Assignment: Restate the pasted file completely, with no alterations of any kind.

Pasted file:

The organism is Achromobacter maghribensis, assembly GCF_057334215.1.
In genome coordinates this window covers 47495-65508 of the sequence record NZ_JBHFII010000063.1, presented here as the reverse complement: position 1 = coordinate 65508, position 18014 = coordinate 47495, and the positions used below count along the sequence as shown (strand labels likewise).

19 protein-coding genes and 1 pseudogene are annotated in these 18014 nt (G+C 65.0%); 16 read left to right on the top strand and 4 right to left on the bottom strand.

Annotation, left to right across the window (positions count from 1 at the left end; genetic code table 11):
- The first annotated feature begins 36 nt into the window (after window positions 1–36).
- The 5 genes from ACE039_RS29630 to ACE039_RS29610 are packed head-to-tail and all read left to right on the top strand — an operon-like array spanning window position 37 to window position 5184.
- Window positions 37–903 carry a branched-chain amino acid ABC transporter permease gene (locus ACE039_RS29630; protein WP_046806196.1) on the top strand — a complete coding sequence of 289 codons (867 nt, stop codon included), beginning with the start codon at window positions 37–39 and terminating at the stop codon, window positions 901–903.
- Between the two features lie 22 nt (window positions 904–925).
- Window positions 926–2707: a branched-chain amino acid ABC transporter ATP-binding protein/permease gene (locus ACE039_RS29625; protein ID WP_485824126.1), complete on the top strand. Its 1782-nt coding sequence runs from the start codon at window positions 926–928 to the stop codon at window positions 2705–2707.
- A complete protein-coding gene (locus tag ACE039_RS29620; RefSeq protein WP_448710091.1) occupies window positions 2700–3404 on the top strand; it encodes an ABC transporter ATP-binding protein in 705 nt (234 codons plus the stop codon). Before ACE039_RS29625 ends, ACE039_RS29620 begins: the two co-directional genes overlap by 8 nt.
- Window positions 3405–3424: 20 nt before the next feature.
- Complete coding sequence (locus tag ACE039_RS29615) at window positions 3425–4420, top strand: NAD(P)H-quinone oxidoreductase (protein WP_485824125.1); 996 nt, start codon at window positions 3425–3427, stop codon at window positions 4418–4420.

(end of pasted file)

The organism is Achromobacter maghribensis, assembly GCF_057334215.1.
In genome coordinates this window covers 47495-65508 of the sequence record NZ_JBHFII010000063.1, presented here as the reverse complement: position 1 = coordinate 65508, position 18014 = coordinate 47495, and the positions used below count along the sequence as shown (strand labels likewise).

19 protein-coding genes and 1 pseudogene are annotated in these 18014 nt (G+C 65.0%); 16 read left to right on the top strand and 4 right to left on the bottom strand.

Annotation, left to right across the window (positions count from 1 at the left end; genetic code table 11):
- The first annotated feature begins 36 nt into the window (after window positions 1–36).
- The 5 genes from ACE039_RS29630 to ACE039_RS29610 are packed head-to-tail and all read left to right on the top strand — an operon-like array spanning window position 37 to window position 5184.
- Window positions 37–903 carry a branched-chain amino acid ABC transporter permease gene (locus ACE039_RS29630; protein WP_046806196.1) on the top strand — a complete coding sequence of 289 codons (867 nt, stop codon included), beginning with the start codon at window positions 37–39 and terminating at the stop codon, window positions 901–903.
- Between the two features lie 22 nt (window positions 904–925).
- Window positions 926–2707: a branched-chain amino acid ABC transporter ATP-binding protein/permease gene (locus ACE039_RS29625; protein ID WP_485824126.1), complete on the top strand. Its 1782-nt coding sequence runs from the start codon at window positions 926–928 to the stop codon at window positions 2705–2707.
- A complete protein-coding gene (locus tag ACE039_RS29620; RefSeq protein WP_448710091.1) occupies window positions 2700–3404 on the top strand; it encodes an ABC transporter ATP-binding protein in 705 nt (234 codons plus the stop codon). Before ACE039_RS29625 ends, ACE039_RS29620 begins: the two co-directional genes overlap by 8 nt.
- Window positions 3405–3424: 20 nt before the next feature.
- Complete coding sequence (locus tag ACE039_RS29615) at window positions 3425–4420, top strand: NAD(P)H-quinone oxidoreductase (protein WP_485824125.1); 996 nt, start codon at window positions 3425–3427, stop codon at window positions 4418–4420.